Windows 7 Activation Technology : Starter should be free instead

Posted on Friday, May 8, 2009 by Erlik

I have just read a blog post about Windows Activation Technology, the technology that will replace WGA (Windows Genuine advantage) in Windows 7. I thinks that this is a stupid move from Microsoft.

First these technologies always end up making false positives, this means that Windows Activation Technology will almost certainly identify some user's legitimate copy as pirated just because they changed some hardware or software component. It is unacceptable that users have to spend time (and thus money) sorting out issues with a component that is just made to help Microsoft track pirates! What Microsoft should do at least is give the users that will be inconvenienced by Windows Activation Technology snafus some compensation (free office licenses anyone?)

Second, Microsoft shouldn't try to prevent people from installing Windows! They are currently losing market share faster than any time before in the last 15 years and they are preventing people from installing their product? That's plain stupid! What they should do instead of investing in stupid Windows Activation Technology is make the iso of Windows 7 starter edition (the one made for Netbooks that can only run 3 applications at the same time) freely available on the web, and then charge for extras: pay a bit extra for video and audio codecs, pay a bit extra for the DVD player, pay a bit extra to be able to run more than 3 applications, pay a bit more for the 3D interface etc...

Microsoft is the only desktop operating system manufacturer that will have something like Windows Activation Technology: Linux is obviously free and OSXis not free but Apple is not really taking any significant steps to stop consumers from installing the OSXon non Mac hardware (companies like Psystar are another matter though). This is bad for Microsoft, because this means that most of the people assembling their own computers will find it easier to install Ubuntu Linux, then OSX, then Windows 7. At the time when Windows was more advanced than Linux this wouldn't matter much, but now that the free Linux OS is easy to use for almost everyone this is a problem for Microsoft!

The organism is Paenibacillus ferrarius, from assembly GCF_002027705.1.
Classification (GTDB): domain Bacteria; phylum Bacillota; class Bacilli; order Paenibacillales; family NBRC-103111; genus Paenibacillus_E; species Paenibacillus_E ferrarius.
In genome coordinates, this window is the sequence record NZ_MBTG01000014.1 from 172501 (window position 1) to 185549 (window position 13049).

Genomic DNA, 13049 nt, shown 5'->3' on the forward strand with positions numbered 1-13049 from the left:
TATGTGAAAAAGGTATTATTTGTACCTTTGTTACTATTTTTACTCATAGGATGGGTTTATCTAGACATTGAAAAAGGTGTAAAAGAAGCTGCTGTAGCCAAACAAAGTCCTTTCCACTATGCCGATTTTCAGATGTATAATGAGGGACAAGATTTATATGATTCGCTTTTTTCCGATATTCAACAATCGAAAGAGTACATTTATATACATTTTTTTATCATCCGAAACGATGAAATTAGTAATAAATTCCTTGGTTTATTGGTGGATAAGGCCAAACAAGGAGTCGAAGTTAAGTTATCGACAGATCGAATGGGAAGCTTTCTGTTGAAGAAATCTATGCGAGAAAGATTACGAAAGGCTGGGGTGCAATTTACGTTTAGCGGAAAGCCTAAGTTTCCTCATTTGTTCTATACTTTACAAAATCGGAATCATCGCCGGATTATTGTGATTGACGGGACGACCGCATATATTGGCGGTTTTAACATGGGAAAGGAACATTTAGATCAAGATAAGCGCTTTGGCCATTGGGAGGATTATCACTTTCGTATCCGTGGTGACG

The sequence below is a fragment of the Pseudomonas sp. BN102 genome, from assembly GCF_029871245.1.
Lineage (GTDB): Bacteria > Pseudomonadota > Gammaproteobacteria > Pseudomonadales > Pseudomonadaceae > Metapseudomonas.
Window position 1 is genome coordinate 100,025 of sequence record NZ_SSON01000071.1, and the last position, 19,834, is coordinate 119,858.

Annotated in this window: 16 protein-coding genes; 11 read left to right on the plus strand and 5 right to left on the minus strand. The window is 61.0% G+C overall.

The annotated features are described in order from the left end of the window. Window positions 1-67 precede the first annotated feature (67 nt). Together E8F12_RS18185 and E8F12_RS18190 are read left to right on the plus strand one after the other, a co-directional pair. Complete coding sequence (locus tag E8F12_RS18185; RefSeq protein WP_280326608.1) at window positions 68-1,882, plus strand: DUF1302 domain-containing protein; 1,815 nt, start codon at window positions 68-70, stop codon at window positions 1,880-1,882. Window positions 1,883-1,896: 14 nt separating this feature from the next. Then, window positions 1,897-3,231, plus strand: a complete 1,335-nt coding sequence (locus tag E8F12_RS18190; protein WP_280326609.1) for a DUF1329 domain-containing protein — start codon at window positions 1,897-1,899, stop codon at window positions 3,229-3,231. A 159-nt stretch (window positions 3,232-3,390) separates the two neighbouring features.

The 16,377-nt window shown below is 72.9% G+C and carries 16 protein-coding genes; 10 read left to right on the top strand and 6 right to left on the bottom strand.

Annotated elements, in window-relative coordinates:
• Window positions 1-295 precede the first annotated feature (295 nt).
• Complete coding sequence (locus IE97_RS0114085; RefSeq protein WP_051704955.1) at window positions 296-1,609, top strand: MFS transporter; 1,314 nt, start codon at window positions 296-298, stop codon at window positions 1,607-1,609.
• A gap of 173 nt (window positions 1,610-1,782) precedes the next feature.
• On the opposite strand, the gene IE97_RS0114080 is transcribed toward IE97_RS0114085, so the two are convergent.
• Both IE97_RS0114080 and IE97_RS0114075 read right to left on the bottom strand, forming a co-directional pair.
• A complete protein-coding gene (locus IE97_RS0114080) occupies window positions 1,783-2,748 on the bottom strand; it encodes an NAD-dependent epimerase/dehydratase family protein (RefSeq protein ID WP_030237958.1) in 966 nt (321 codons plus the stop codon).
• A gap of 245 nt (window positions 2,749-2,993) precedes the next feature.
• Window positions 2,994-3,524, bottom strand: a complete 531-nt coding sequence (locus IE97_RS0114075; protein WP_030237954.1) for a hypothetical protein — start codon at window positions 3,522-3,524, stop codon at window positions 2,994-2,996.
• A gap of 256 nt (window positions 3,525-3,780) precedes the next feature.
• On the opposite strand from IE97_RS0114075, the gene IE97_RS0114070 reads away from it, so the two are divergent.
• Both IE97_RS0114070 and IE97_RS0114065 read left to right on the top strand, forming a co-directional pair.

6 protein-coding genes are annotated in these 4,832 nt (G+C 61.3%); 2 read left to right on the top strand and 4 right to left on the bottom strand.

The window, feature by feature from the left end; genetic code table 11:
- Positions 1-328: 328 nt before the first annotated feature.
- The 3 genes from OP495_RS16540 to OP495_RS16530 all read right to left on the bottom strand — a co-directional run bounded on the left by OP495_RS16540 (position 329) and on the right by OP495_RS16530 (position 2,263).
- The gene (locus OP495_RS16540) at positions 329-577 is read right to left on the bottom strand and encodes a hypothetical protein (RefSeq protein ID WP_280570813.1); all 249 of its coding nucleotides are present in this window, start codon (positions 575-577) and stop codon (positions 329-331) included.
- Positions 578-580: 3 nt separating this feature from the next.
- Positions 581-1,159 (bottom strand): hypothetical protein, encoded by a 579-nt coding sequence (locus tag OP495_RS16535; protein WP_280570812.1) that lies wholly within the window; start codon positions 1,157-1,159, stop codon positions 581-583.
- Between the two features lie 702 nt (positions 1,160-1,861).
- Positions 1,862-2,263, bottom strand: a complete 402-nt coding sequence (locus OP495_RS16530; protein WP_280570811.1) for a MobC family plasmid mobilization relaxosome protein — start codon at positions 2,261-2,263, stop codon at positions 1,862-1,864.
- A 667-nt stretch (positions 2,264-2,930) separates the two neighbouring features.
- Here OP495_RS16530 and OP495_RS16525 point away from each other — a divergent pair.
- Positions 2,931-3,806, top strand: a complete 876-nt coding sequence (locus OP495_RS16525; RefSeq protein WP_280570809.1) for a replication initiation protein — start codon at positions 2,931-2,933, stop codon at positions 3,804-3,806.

I do not think that Microsoft can continue to charge the private consumer for the basic functionality of an OS anymore. They should really start to align themselves on the price of free and focus on the professional market and the market for extended functionality!

UPDATE: some in the Ars Forums are suggesting this could put MS into antitrust trouble.

Actually I think that the effect could be the opposite: Microsoft could be providing the "Base" version of Windows free but charge a little money for IE, for Windows Media Player, for the movie editor, the DVD player etc... MS would still make money from the ton of users would would just pay $5 or $10 to have the option enabled rather than research an alternative, and all the competing products like Firefox, opera, powerDVD, VLC etc... could not complain that Microsoft bundles an alternative product for free. The bundling issues disappear because the add-ons would be unbundled.

MS could probably even make some money selling their competitor's product alongside their own. Ex: when someone put a DVD in the computer Windows proposes to unlock the DVD playback in Windows for $10 or purchase powerDVDfor $50 (on which MS receives $10 for the sale). This is the business model of Ububntu: give the OS for free but charge for support and for commercial applications like powerDVDdelivered from the repositories.

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